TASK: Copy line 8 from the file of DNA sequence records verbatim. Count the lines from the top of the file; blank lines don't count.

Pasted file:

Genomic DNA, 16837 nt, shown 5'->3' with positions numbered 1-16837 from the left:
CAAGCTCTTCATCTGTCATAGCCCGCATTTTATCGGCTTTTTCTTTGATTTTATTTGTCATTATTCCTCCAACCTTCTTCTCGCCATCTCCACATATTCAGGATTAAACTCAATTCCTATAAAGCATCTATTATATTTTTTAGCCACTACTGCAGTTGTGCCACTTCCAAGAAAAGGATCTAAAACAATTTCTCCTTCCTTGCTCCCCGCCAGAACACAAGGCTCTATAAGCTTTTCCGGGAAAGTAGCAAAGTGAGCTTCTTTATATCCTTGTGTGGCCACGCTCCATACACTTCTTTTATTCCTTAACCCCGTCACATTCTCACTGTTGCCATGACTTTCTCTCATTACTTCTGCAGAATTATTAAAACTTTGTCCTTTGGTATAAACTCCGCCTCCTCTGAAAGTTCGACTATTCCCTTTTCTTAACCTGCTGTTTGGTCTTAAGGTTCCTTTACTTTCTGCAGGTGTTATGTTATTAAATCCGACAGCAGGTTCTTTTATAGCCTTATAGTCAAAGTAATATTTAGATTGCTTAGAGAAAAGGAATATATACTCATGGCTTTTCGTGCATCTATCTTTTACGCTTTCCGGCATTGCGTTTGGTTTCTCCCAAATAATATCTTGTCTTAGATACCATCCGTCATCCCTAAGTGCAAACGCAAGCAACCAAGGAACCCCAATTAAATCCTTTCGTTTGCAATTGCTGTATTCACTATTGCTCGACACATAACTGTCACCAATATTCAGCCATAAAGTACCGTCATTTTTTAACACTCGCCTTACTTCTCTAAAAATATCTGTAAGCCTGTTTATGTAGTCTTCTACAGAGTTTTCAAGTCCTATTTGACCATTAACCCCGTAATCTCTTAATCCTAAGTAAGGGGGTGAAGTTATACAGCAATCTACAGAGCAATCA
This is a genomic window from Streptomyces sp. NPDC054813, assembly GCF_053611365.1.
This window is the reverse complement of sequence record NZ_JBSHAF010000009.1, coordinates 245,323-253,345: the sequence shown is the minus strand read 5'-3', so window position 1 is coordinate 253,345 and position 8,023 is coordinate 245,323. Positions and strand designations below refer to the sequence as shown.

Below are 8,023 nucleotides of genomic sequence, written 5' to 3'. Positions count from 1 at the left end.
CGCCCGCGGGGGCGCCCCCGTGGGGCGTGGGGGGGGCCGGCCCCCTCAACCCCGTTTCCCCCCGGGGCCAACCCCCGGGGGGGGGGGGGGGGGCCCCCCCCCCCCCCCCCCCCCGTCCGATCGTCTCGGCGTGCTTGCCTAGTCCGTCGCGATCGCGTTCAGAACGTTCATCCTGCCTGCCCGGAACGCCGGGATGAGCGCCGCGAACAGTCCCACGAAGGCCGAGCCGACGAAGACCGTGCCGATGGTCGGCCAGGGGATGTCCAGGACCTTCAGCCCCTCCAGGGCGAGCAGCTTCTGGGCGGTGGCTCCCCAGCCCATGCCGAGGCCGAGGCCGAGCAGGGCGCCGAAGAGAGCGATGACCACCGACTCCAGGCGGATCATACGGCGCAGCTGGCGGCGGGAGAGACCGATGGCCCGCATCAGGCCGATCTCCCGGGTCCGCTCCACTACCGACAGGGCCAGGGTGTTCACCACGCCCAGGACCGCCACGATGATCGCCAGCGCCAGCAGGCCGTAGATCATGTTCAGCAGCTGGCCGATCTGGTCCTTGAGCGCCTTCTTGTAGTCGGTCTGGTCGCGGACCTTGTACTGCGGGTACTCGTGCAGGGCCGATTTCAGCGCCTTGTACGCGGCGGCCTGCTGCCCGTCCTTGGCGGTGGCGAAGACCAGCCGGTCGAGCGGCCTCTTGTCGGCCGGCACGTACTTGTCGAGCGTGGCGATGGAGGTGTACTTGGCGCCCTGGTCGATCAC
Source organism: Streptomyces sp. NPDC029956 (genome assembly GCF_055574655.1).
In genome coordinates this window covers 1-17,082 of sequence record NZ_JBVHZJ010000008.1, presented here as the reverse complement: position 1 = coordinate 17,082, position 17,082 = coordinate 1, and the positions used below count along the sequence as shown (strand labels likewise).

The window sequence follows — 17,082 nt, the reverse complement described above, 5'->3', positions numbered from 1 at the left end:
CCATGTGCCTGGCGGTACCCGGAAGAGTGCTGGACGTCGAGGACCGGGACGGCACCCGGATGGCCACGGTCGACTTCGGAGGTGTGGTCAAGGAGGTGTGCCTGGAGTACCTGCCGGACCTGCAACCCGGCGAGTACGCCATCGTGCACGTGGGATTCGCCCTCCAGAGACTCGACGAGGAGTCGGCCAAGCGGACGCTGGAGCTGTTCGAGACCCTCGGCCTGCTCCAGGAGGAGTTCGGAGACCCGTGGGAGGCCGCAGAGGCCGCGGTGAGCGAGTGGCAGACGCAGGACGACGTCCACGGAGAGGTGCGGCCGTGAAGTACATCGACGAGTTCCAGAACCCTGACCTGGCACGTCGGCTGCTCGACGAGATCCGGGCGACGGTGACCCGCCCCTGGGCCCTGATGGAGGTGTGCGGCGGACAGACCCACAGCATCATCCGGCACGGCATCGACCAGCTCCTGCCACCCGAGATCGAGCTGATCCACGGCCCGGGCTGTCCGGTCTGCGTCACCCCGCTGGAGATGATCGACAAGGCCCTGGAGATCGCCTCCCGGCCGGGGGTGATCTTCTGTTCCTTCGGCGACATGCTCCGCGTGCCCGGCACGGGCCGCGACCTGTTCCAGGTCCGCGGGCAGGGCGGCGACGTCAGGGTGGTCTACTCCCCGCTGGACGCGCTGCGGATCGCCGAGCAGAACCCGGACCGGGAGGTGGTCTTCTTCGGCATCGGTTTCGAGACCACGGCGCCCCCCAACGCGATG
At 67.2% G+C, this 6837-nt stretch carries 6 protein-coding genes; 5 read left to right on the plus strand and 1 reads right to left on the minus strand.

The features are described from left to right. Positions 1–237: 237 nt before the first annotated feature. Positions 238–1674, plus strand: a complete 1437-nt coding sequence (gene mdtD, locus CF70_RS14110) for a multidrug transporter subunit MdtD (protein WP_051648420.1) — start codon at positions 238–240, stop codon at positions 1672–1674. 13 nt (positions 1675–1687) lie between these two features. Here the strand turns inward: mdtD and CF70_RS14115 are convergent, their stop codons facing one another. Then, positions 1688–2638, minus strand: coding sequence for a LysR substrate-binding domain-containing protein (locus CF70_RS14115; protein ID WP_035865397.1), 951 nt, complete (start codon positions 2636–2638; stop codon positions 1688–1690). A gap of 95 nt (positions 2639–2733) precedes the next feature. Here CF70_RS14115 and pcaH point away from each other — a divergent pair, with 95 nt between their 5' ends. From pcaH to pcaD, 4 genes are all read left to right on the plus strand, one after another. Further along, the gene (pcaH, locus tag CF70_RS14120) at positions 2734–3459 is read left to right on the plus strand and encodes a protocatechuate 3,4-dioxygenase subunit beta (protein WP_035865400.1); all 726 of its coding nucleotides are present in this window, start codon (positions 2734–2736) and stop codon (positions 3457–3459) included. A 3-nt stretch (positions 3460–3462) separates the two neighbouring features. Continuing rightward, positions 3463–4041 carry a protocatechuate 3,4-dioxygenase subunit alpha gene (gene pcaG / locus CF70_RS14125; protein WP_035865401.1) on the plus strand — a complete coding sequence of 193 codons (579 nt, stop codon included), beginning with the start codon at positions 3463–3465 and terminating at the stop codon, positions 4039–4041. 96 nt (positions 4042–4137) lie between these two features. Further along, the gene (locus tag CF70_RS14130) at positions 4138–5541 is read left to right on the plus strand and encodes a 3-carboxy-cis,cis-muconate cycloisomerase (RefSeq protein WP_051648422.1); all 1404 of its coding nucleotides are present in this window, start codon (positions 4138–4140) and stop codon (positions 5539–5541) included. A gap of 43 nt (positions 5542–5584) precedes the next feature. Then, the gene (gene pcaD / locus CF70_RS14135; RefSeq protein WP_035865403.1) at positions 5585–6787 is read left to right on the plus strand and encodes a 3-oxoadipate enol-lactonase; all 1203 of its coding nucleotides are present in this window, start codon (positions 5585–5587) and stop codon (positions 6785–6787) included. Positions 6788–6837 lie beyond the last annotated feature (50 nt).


In genome coordinates this window covers 1-17,082 of sequence record NZ_JBVHZJ010000008.1, presented here as the reverse complement: position 1 = coordinate 17,082, position 17,082 = coordinate 1, and the positions used below count along the sequence as shown (strand labels likewise).